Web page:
As a young Armenian American attending a public school in Cranston, Rhode Island, it always frustrated me that the Armenian Genocide, a part of my family’s history, was never taught by any of my teachers. I could not understand why this horrific event, which affected so many, was never mentioned in the slightest detail. After all, we studied the Holocaust in depth, analyzed wars and learned of the horrors of racism. The connection to the Armenian Genocide from all of these events and concepts was clear to me, even as a young girl. Why wasn’t it clear to my teachers, to book publishers or to the Department of Education? Or more importantly, why didn’t it seem to matter to any of them?
As I entered middle school, I was determined to educate my classmates on the Genocide if our education system was failing us in this area. I remember a particular assignment in which I had to write an essay about a part of my family’s history. It was the perfect opportunity to share my great-grandparents’ stories of survival. Everything I had learned about the Armenian Genocide and my family’s experience I had learned from my grandparents. My grandparents were first generation Armenian Americans, and although they were coming of age in a time when assimilation was key in America, they were proud Armenians and made sure to share anything and everything they knew about their parents’ and grandparents’ lives.
In my essay, I wrote about all of my great-grandparents but focused on my great-grandmother, Zartig Krikorian Goshgarian, in particular. All of my great-grandparents were victims of horrendous atrocities during the Genocide, but I always felt that if they had to be ranked, Zartig’s experience was particularly excruciating. Zartig was a young girl when the Genocide began, and her immediate family – father, mother and older sister – were murdered early on, leaving Zartig alone and extremely vulnerable on the death march to Der Zor. Zartig was kidnapped and enslaved by Muslims and wound up in Aleppo, Syria. She endured emotional, physical and sexual abuse at the hands of her captors. Some may say it was sheer luck, and others may say it was the grace of God that saved her one fateful day at the bazaar. Her older cousin had survived the Genocide and was looking for family and friends. He just happened to see Zartig at the bazaar and helped her escape by first bringing her to a local orphanage for safety and later taking her to America – to Providence, Rhode Island to be exact – to start over. When my teacher read my essay, she decided I needed to share it with the class. It was the first time most of them had ever heard about the Armenian Genocide and one even asked me, “What’s an Armenian?”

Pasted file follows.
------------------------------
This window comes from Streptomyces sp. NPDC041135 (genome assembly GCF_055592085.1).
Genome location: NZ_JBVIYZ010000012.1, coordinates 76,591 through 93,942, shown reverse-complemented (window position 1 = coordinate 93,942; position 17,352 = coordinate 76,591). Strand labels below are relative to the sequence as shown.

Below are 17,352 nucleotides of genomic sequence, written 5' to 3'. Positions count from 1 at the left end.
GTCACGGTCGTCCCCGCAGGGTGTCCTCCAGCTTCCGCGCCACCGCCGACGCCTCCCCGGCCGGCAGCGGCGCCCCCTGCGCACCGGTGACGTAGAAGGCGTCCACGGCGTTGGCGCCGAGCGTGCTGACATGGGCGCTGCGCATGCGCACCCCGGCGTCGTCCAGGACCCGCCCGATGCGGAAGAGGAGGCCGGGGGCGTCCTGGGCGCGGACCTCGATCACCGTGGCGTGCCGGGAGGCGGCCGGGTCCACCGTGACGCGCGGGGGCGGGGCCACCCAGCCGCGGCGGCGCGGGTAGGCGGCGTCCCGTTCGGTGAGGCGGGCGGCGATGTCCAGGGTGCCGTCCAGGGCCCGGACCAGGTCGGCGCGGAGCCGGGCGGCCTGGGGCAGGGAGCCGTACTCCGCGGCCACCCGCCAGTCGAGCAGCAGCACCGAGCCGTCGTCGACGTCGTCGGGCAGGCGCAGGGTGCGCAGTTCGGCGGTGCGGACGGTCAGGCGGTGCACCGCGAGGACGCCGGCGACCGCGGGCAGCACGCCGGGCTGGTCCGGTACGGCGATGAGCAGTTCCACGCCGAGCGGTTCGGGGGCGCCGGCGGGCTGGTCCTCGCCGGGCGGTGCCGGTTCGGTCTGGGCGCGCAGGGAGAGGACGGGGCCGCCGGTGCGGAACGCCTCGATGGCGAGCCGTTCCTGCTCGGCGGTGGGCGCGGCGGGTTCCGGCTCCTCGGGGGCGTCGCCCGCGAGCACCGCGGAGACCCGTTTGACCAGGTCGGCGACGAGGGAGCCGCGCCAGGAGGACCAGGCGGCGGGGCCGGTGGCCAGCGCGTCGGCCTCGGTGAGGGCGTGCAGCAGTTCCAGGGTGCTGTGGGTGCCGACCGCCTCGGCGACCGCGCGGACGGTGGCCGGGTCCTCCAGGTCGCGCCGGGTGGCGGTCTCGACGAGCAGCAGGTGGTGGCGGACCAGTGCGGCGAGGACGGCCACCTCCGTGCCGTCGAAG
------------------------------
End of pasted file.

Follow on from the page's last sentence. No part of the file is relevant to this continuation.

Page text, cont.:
A few years ago I found a copy of that essay that I had typed up on my word processor; the last line really got to me. I wrote, “I will make sure my children learn about the Armenian Genocide, and hopefully by the time I have children, the Genocide will be part of their school’s curriculum.” Rereading that sentence was especially moving for me because I feel as though my life has come full circle in some way. After graduate school, I became a teacher and now a school district administrator. As an elementary teacher I always struggled with wanting to teach about the Armenian Genocide, but not having the tools or resources to do so that were appropriate for younger students. Aside from my career, I consider myself a Genocide education activist through my work with the ANCA and more recently, the USC Shoah Foundation. As an adult, I’m still determined to support others with teaching about the Armenian Genocide, and it is promising to see that several U.S. states have incorporated the Armenian Genocide into their teaching frameworks. History textbooks have also begun to include more accurate information on the Genocide, which is a good start but we still have work to do. Plus, all of this is happening at the high school level, but younger students are definitely capable of learning this important history.
How could I make this history more approachable for younger students without diluting it?
Wheels were turning in my head for a long time. How could I make this history more approachable for younger students without diluting it? About four years ago I attended an ANC presentation in Orange County, CA by Missak Kelechian all about the work of Near East Relief. I thought I knew a lot about the contributions of Near East Relief in the aftermath of the Genocide, but I quickly realized I hadn’t had any idea about the tremendous scope of their work. In fact, this was the first time I had heard of child actor Jackie Coogan’s involvement in America’s first organized international humanitarian relief effort, and I was blown away. Here was a child, very aware of the atrocities of the Armenian Genocide, who used his celebrity platform to make a huge difference. It was at that moment I knew that Jackie Coogan and Near East Relief were ways to bridge the gap for young children. Jackie, in particular, was an inspiration, and his story could show students that anyone, no matter how young or old, can make a difference in the world.